Charles Pierrepont, 1st Earl Manvers

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Charles Pierrepont
1st Earl Manvers
Member of the Great Britain Parliament
for Nottinghamshire
In office
1778–1796
Personal details
Born Charles Medows
(1737-11-04)4 November 1737
Died 17 June 1816(1816-06-17) (aged 78)
Spouse(s) Anne Orton Mills
Children
Military service
Allegiance Great Britain
Service/branch Royal Navy
Years of service c.1750–1763
Rank Captain
Commands
Battles/wars Seven Years' War

Charles Pierrepont, 1st Earl Manvers (4 November 1737 – 17 June 1816) was an English nobleman and naval officer. Born Charles Medows, he was the second son of Philip Medows, deputy ranger of Richmond Park, by his marriage to Lady Frances Pierrepont, daughter of William, Earl of Kingston (1692-1713), the heir apparent of Evelyn Pierrepont, 1st Duke of Kingston-upon-Hull. Because William predeceased his father, the Dukedom and estates devolved on his son, Evelyn, Lady Frances's brother. He, however, died childless, leaving Charles Medows as the eventual heir to the estates.

Naval career[edit]

Educated at Oxford, Medows became a midshipman in the Royal Navy and was promoted to lieutenant on 7 August 1755. He became a commander on 5 April 1757[1] in Renown, a 20-gun sloop, but on 17 August the same year was promoted to post-captain in the frigate Shannon, and was ordered to join the Mediterranean Fleet. He commanded her until April 1761, when Vice-Admiral Saunders appointed him to the 50-gun frigate Isis, replacing Captain Edward Wheeler, who had been killed during the capture of the French ship Oriflamme. Medows continued in Isis, in the Mediterranean, until the end of the war in 1763, and in 1769 retired altogether from the Navy.[2]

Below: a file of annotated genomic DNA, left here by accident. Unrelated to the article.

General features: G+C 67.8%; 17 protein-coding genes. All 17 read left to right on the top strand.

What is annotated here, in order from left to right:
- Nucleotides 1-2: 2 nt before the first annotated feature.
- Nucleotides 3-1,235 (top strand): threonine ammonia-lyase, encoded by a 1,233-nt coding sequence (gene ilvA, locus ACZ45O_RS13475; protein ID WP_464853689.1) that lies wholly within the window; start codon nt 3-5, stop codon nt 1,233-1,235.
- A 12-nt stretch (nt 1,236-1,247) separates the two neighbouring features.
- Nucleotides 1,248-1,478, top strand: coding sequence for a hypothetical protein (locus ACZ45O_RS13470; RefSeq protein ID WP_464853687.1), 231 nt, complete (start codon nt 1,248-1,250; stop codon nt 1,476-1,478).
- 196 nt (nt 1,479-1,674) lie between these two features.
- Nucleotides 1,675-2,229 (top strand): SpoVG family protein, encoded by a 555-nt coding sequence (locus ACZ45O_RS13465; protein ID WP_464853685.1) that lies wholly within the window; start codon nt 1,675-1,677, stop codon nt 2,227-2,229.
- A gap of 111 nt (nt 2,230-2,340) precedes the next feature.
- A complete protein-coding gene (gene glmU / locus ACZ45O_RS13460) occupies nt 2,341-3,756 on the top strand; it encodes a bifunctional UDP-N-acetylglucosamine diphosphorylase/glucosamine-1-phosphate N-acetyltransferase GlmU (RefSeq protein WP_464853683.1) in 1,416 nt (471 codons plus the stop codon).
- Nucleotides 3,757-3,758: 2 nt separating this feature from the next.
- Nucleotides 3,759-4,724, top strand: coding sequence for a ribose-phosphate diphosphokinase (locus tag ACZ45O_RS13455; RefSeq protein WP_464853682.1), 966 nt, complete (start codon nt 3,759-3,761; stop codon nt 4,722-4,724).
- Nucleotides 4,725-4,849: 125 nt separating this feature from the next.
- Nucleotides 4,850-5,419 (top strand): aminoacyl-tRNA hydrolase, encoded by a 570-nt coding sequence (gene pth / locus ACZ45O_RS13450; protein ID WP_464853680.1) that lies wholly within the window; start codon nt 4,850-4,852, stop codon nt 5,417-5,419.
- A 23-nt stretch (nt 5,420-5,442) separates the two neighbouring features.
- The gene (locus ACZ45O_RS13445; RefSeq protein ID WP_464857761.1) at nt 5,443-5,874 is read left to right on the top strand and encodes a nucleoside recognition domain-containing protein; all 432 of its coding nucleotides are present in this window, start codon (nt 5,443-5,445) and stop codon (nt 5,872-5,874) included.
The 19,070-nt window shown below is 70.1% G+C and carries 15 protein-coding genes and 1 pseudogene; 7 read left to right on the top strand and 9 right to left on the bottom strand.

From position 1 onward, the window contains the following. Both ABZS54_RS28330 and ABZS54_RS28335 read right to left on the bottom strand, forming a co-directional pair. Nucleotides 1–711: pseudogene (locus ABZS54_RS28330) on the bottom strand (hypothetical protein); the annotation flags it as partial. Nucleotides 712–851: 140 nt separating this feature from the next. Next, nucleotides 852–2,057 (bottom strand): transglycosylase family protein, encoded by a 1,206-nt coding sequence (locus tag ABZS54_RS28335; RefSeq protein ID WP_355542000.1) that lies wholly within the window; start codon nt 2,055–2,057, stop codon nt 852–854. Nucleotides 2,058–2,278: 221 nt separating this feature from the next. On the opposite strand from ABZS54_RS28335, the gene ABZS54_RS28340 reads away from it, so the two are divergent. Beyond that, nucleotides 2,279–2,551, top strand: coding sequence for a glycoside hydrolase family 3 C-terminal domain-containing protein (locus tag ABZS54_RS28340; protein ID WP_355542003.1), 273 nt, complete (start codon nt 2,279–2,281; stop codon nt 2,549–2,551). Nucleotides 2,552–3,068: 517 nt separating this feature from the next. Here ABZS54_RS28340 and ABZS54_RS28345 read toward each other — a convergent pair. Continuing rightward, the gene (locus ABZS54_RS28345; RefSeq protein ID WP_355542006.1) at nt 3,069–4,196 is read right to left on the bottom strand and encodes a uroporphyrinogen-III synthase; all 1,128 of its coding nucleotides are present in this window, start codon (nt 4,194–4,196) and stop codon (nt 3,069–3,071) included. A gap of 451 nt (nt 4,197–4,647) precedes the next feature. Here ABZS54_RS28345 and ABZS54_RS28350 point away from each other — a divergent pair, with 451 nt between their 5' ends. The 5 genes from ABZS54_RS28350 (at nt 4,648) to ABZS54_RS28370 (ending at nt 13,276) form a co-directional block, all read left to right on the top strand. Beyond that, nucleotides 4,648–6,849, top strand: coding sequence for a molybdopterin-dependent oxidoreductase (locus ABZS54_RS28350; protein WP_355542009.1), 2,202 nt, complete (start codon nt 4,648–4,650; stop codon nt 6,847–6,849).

In 1773, Medows's uncle Evelyn Pierrepont, 2nd Duke of Kingston-upon-Hull, died and left his estates at Thoresby and elsewhere to his wife Elizabeth, Duchess of Kingston, the former wife of the Earl of Bristol. The duke's nephews challenged the will on the grounds of bigamy, and the proceedings which followed established that the marriage of the Duchess had indeed been bigamous. However, this was found not to affect her inheritance, so she was able to retain the Pierrepont estates until her death, which took place in August 1788. Upon inheriting the estates, Medows adopted the surname of Pierrepont.

A watercolour sketch entitled In Captain Pierrepont's Grounds was made by the Preston-born artist Anthony Devis (1729–1817).

With the patronage of the Duke of Newcastle, Pierrepont was returned as one of the Members of Parliament for Nottinghamshire in December 1778. He continued to sit in the Commons as a knight of the shire until he was ennobled in 1796. In Parliament, Pierrepont supported the Duke of Portland, whose influence helped him to be raised to the peerage as Baron Pierrepont, of Holme Pierrepont in the County of Nottingham, and Viscount Newark, of Newark on Trent in the County of Nottingham, on 23 July 1796,[3] and on 1 April 1806 he was promoted to an earldom as Earl Manvers.[4] In the Lords, Manvers supported agricultural reform and was vice-president of the Board of Agriculture in 1803. He died in 1816 and was buried at Holme Pierrepont.

Family and children[edit]

He married Anne Orton, daughter of William Mills of Richmond, in 1774. They had five children:

References[edit]

Notes
Bibliography

External links[edit]

Parliament of Great Britain
Preceded by
Earl of Lincoln
Lord Edward Bentinck
Member of Parliament for Nottinghamshire
1778–1796
With: Lord Edward Bentinck
Succeeded by
Lord William Bentinck
Hon. Evelyn Pierrepont
Peerage of the United Kingdom
New creation Earl Manvers
1806–1816
Succeeded by
Charles Pierrepont
Peerage of Great Britain
New creation Viscount Newark
2nd creation
1796–1816
Succeeded by
Charles Pierrepont